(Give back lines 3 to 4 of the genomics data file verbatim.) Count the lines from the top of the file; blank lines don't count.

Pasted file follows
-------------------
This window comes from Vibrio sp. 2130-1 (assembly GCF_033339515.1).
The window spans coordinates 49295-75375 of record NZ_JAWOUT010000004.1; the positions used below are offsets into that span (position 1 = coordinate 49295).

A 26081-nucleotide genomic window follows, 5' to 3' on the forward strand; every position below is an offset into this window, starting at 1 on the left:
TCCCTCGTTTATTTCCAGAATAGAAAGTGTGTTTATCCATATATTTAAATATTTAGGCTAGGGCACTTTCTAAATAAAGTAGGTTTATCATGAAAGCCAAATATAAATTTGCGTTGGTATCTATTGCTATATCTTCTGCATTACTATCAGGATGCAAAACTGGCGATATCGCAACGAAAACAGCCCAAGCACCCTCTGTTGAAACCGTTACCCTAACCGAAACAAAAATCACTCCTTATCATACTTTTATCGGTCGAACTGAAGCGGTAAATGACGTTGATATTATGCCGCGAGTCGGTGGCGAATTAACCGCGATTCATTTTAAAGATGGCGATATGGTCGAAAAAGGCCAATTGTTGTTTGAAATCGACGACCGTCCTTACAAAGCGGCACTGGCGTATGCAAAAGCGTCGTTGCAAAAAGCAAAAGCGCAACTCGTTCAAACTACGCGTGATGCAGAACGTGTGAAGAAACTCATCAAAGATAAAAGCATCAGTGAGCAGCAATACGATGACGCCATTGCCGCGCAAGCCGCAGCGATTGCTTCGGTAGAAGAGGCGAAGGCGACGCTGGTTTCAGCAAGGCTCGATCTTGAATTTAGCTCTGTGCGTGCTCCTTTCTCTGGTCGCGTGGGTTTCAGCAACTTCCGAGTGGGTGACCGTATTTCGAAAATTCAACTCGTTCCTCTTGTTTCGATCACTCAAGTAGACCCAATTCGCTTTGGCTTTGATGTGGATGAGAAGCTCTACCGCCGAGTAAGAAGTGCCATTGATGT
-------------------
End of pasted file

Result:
A 26081-nucleotide genomic window follows, 5' to 3' on the forward strand; every position below is an offset into this window, starting at 1 on the left:
TCCCTCGTTTATTTCCAGAATAGAAAGTGTGTTTATCCATATATTTAAATATTTAGGCTAGGGCACTTTCTAAATAAAGTAGGTTTATCATGAAAGCCAAATATAAATTTGCGTTGGTATCTATTGCTATATCTTCTGCATTACTATCAGGATGCAAAACTGGCGATATCGCAACGAAAACAGCCCAAGCACCCTCTGTTGAAACCGTTACCCTAACCGAAACAAAAATCACTCCTTATCATACTTTTATCGGTCGAACTGAAGCGGTAAATGACGTTGATATTATGCCGCGAGTCGGTGGCGAATTAACCGCGATTCATTTTAAAGATGGCGATATGGTCGAAAAAGGCCAATTGTTGTTTGAAATCGACGACCGTCCTTACAAAGCGGCACTGGCGTATGCAAAAGCGTCGTTGCAAAAAGCAAAAGCGCAACTCGTTCAAACTACGCGTGATGCAGAACGTGTGAAGAAACTCATCAAAGATAAAAGCATCAGTGAGCAGCAATACGATGACGCCATTGCCGCGCAAGCCGCAGCGATTGCTTCGGTAGAAGAGGCGAAGGCGACGCTGGTTTCAGCAAGGCTCGATCTTGAATTTAGCTCTGTGCGTGCTCCTTTCTCTGGTCGCGTGGGTTTCAGCAACTTCCGAGTGGGTGACCGTATTTCGAAAATTCAACTCGTTCCTCTTGTTTCGATCACTCAAGTAGACCCAATTCGCTTTGGCTTTGATGTGGATGAGAAGCTCTACCGCCGAGTAAGAAGTGCCATTGATGT